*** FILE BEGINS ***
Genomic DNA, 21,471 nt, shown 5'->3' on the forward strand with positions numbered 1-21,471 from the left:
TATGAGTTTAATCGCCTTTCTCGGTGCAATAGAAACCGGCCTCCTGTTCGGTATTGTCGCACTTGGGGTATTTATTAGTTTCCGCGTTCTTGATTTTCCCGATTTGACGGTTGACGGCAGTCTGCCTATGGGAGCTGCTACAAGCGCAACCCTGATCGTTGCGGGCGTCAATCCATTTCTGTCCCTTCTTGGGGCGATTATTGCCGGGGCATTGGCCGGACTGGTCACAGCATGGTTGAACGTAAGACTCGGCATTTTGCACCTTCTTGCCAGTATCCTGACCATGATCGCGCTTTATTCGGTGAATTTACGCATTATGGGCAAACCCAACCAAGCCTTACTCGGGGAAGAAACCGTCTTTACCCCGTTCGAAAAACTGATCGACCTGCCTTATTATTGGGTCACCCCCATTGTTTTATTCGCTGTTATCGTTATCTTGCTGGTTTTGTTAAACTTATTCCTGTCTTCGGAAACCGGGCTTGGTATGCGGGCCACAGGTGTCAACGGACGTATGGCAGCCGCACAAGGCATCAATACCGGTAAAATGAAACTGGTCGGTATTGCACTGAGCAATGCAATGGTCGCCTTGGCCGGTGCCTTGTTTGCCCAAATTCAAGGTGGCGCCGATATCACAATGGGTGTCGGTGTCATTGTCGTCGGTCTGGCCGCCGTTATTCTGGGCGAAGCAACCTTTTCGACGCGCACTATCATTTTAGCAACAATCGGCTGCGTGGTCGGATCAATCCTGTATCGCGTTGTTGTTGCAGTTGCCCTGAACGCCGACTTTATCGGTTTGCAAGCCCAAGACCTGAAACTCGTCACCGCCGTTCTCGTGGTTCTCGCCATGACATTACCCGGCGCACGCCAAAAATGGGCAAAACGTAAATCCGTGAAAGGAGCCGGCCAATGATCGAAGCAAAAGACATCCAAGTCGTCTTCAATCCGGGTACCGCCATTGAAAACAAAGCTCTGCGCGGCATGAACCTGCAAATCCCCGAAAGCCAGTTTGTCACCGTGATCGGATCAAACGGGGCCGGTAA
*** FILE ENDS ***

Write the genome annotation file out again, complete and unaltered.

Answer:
Genomic DNA, 21,471 nt, shown 5'->3' on the forward strand with positions numbered 1-21,471 from the left:
TATGAGTTTAATCGCCTTTCTCGGTGCAATAGAAACCGGCCTCCTGTTCGGTATTGTCGCACTTGGGGTATTTATTAGTTTCCGCGTTCTTGATTTTCCCGATTTGACGGTTGACGGCAGTCTGCCTATGGGAGCTGCTACAAGCGCAACCCTGATCGTTGCGGGCGTCAATCCATTTCTGTCCCTTCTTGGGGCGATTATTGCCGGGGCATTGGCCGGACTGGTCACAGCATGGTTGAACGTAAGACTCGGCATTTTGCACCTTCTTGCCAGTATCCTGACCATGATCGCGCTTTATTCGGTGAATTTACGCATTATGGGCAAACCCAACCAAGCCTTACTCGGGGAAGAAACCGTCTTTACCCCGTTCGAAAAACTGATCGACCTGCCTTATTATTGGGTCACCCCCATTGTTTTATTCGCTGTTATCGTTATCTTGCTGGTTTTGTTAAACTTATTCCTGTCTTCGGAAACCGGGCTTGGTATGCGGGCCACAGGTGTCAACGGACGTATGGCAGCCGCACAAGGCATCAATACCGGTAAAATGAAACTGGTCGGTATTGCACTGAGCAATGCAATGGTCGCCTTGGCCGGTGCCTTGTTTGCCCAAATTCAAGGTGGCGCCGATATCACAATGGGTGTCGGTGTCATTGTCGTCGGTCTGGCCGCCGTTATTCTGGGCGAAGCAACCTTTTCGACGCGCACTATCATTTTAGCAACAATCGGCTGCGTGGTCGGATCAATCCTGTATCGCGTTGTTGTTGCAGTTGCCCTGAACGCCGACTTTATCGGTTTGCAAGCCCAAGACCTGAAACTCGTCACCGCCGTTCTCGTGGTTCTCGCCATGACATTACCCGGCGCACGCCAAAAATGGGCAAAACGTAAATCCGTGAAAGGAGCCGGCCAATGATCGAAGCAAAAGACATCCAAGTCGTCTTCAATCCGGGTACCGCCATTGAAAACAAAGCTCTGCGCGGCATGAACCTGCAAATCCCCGAAAGCCAGTTTGTCACCGTGATCGGATCAAACGGGGCCGGTAA